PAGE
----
June 6, 2001
HARTFORD, CONN. — The thousands of FBI documents at issue in Oklahoma City bomber Timothy McVeigh's appeal may help a Connecticut attorney who suspects the government knew about the bombing in advance.
Attorney Richard Bieder, who has represented more than 200 victims or relatives since the 1995 bombing, said there is reason to believe the government had prior knowledge of the bombing plot and did nothing to prevent it or evacuate the Alfred P. Murrah Federal Building.
Bieder would not discuss the basis of his belief. But he said he has asked U.S. Attorney General John Ashcroft to turn over copies of any statements that may show FBI agents were tipped off by informants.
He said the request was based on the fact that McVeigh's lawyers - who have had a chance to examine the documents - have raised questions about others who may have been involved in the bombing plot.
"First of all the truth will come out; it hasn't come out before," Bieder said Wednesday. "If an informant did disclose something to an FBI agent before the bombing and that FBI agent hasn't died, at least one FBI agent knows something that he hasn't reported."
Bieder is asking for sworn statements from any FBI agent, active or retired, and is specifically interested in those agents in Oklahoma one year prior to the bombing. He's hopeful the information will bolster his case against the government.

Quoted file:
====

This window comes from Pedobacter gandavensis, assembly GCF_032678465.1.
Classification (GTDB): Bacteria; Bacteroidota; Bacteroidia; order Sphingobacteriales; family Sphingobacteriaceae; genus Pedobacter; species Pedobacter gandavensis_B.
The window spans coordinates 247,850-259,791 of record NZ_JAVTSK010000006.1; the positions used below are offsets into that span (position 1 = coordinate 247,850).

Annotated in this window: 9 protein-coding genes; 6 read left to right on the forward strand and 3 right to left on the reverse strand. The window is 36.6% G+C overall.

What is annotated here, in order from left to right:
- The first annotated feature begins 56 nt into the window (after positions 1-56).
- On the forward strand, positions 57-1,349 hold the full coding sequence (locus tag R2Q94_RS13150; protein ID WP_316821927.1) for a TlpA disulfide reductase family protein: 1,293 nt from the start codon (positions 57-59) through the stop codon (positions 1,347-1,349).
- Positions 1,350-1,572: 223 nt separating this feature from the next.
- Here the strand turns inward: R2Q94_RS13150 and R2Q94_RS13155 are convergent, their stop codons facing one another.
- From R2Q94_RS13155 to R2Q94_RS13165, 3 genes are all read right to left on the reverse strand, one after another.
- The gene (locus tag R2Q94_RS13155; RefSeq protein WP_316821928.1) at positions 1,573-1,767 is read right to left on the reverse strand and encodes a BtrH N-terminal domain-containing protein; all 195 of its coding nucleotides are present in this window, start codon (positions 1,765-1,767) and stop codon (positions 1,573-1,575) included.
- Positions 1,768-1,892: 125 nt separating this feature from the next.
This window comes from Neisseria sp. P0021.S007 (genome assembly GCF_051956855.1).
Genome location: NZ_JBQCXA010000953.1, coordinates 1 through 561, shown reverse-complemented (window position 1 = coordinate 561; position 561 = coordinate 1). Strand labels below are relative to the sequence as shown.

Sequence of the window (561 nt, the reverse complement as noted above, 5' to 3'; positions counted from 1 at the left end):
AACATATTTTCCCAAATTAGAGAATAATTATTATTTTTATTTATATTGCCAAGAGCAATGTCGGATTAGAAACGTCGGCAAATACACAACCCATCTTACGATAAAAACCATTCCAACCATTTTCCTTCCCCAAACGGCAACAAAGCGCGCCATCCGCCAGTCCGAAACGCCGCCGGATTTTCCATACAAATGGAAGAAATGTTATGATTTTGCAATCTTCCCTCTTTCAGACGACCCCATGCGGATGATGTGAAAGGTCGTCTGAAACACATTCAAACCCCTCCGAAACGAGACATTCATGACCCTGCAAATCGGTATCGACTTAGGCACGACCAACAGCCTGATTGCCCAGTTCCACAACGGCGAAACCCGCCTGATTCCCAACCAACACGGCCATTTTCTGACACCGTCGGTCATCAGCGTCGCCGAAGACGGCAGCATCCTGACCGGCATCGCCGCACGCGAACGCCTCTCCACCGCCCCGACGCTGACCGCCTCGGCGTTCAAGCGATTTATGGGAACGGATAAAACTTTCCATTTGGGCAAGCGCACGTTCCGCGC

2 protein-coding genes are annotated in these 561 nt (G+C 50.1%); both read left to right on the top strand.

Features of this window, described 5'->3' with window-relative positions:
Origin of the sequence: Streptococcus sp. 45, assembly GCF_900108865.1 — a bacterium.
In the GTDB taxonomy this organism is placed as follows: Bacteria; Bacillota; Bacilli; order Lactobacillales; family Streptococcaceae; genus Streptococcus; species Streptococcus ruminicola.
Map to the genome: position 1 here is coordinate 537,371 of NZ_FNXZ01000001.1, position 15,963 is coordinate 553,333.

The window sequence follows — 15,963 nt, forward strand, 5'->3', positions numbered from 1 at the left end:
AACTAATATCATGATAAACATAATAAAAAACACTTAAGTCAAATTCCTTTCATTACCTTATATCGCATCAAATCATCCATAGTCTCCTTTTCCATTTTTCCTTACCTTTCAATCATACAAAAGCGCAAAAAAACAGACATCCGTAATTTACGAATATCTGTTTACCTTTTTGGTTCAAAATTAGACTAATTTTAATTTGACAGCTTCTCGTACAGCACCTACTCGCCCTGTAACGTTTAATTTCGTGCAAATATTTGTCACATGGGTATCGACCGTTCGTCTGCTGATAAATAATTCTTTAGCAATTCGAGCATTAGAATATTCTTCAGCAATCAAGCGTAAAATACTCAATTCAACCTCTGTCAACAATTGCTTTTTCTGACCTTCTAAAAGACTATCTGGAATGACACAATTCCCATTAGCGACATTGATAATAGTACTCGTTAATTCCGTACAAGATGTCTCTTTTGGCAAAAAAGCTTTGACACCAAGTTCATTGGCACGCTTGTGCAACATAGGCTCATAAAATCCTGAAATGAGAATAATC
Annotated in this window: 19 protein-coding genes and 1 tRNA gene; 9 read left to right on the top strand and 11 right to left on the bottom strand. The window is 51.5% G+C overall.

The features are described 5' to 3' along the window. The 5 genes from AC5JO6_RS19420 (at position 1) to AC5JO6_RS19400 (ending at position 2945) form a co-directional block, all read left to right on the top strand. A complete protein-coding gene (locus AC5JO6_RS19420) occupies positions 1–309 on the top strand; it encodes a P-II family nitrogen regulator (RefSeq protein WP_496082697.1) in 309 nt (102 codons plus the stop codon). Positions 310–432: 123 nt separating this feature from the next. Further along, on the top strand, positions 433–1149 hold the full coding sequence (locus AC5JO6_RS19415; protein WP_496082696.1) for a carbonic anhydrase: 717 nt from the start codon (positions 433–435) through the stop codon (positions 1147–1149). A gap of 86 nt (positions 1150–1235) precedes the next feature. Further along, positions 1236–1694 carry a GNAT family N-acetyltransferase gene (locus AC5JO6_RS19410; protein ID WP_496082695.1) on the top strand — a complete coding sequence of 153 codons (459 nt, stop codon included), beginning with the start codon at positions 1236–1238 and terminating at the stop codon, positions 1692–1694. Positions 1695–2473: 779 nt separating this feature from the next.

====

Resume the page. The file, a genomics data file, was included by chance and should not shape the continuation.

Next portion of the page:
He has not filed a lawsuit on behalf of his clients yet, but did file a notice of intent to sue within two years after the bombing. The FBI statements could provide "one piece to the puzzle" Bieder said he needs to proceed with a lawsuit.
The blast killed 168 people, including many children.
McVeigh lost his bid Wednesday for a stay of execution. A federal judge refused to delay the execution, saying the new FBI documents do not change the fact that McVeigh is guilty.
McVeigh's lawyers, who said they would appeal Wednesday's decision, contend that at least some FBI agents knew of the other possible conspirators but allowed their client to shoulder the blame alone.
"Whether Timothy McVeigh dies or lives doesn't affect my case at all," said Bieder. "On one hand I'd like him around in case information develops that I can ask him questions about. On the other hand, many, many, many of my clients don't want the stay to be granted."